News and analysis about energy in California with an eye toward renewables.

Poll: Half SCE's Customers Would Keep San Onofre Nuke Shut

The San Onofre nuclear power plant | Photo: Nuclear Regulatory Commission/Flickr/Creative Commons License

A poll of 700 registered voters in the service district of Southern California Edison found half would support keeping the San Onofre Nuclear Power Plant shut permanently and turning to renewable energy and conservation to make up any power shortfall. That number increased to 58% when pollsters read a short factual statement describing the current situation at San Onofre.

The poll, taken in September by the firm David Binder Research, was carried out by the anti-nuclear group Friends of The Earth.

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The statement the poll-takers read participants essentially described the reasons for the shutdown:

As you may have heard, the two nuclear reactors at the San Onofre nuclear power plant have been offline since January due to an accident that released radiation into the environment and the discovery of unexpected wear on scores of steam generator tubes that carry radioactive water and steam. A three-month federal probe blamed a significantly flawed computer analysis of major generator design changes which ultimately resulted in heavy wear to the alloy tubing. The operator, Southern California Edison, has yet to determine how to correct the problem.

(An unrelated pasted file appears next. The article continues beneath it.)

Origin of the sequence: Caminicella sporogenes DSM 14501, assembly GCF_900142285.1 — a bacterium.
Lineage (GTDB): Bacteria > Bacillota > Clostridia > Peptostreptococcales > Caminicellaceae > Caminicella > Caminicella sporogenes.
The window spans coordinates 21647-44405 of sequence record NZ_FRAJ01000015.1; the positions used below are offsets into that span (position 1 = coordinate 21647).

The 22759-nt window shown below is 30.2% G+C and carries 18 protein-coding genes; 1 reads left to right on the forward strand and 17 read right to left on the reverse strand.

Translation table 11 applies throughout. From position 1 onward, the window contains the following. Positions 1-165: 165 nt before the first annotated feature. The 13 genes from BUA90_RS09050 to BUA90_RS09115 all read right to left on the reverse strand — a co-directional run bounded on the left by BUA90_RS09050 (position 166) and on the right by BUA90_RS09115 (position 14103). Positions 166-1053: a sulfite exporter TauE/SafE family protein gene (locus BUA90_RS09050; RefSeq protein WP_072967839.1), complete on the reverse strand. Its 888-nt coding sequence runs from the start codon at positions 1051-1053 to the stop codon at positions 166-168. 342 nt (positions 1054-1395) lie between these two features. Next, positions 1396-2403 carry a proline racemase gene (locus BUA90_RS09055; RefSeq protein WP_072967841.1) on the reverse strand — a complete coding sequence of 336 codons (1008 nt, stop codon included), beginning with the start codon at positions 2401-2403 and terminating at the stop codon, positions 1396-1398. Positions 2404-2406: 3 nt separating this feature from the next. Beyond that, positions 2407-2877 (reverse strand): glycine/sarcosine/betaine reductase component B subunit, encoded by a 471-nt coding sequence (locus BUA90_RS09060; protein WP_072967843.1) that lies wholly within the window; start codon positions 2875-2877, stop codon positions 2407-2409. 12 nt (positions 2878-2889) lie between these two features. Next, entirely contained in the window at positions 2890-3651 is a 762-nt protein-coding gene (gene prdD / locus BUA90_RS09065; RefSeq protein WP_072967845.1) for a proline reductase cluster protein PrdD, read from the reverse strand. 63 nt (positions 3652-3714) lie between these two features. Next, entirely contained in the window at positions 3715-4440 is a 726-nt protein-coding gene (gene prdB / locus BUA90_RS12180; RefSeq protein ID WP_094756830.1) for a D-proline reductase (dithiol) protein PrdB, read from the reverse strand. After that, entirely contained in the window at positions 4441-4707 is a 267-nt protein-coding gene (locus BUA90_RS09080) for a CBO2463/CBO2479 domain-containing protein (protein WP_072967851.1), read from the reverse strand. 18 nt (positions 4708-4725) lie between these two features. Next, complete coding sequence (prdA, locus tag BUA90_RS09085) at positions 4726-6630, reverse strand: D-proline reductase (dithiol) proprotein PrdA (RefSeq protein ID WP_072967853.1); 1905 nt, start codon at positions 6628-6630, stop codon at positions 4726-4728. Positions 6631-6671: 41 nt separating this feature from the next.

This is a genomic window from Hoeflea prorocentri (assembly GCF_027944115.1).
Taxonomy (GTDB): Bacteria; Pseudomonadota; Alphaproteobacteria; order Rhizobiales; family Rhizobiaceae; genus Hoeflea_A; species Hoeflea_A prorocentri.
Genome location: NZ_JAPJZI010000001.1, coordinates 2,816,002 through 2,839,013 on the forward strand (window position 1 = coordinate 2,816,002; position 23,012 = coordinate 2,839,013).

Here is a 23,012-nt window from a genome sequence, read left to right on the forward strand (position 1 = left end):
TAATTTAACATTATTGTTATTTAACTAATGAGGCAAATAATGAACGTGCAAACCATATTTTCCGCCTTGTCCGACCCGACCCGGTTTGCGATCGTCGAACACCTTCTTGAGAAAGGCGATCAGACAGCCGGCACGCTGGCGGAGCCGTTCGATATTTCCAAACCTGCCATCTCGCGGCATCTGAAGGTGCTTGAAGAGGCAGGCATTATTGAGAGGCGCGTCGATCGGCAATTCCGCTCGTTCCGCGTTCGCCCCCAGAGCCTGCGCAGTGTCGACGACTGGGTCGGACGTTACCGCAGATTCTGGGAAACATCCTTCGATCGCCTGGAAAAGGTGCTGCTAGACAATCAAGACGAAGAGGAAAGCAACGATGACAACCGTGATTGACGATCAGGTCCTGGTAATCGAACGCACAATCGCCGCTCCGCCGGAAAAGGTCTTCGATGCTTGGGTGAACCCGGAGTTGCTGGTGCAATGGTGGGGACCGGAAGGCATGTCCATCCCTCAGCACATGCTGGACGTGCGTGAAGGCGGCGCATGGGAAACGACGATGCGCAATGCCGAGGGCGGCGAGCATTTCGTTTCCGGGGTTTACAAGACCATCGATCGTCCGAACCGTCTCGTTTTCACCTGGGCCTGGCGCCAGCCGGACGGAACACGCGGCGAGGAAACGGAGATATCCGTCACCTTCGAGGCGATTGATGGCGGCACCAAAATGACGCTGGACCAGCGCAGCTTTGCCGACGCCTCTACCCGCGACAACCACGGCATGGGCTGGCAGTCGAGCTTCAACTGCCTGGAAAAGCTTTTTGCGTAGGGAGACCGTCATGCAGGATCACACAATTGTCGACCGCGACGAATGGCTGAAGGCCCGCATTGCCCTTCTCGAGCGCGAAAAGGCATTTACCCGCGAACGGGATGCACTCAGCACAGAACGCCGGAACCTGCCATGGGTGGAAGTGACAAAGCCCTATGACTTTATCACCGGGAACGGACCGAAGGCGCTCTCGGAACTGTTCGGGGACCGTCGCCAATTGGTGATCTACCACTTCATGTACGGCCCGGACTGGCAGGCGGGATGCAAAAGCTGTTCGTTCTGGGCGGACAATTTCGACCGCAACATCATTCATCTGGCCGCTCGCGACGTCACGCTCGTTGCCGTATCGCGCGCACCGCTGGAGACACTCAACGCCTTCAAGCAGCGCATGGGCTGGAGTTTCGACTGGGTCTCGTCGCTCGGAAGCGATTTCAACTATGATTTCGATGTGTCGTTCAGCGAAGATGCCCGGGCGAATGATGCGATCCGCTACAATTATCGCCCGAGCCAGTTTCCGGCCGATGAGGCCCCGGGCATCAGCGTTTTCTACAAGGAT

Support for keeping the plant shut crossed county and demographic lines, according to Binder, and concern about possible nuclear accidents was expressed by 73% of respondents, including some who supported opening the plant.

30% of respondents opposed keeping San Onofre shut down, and 32% said they thought California ought to rely more on nuclear power to meet its energy consumption needs. 35% said that nuclear should play a much smaller role than it does at present.

Perhaps most distressingly for the utility, nearly half the respondents -- 47% -- said they felt SCE put profits ahead of public safety. 41% said they felt SCE put safety first, and 12% weren't sure.

Interviews for the poll were conducted between September 11 and 17, 2012. Binder says the poll has a margin of error of ±3.7%.

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About the Author

Chris Clarke is a natural history writer and environmental journalist currently at work on a book about the Joshua tree. He lives in Joshua Tree.
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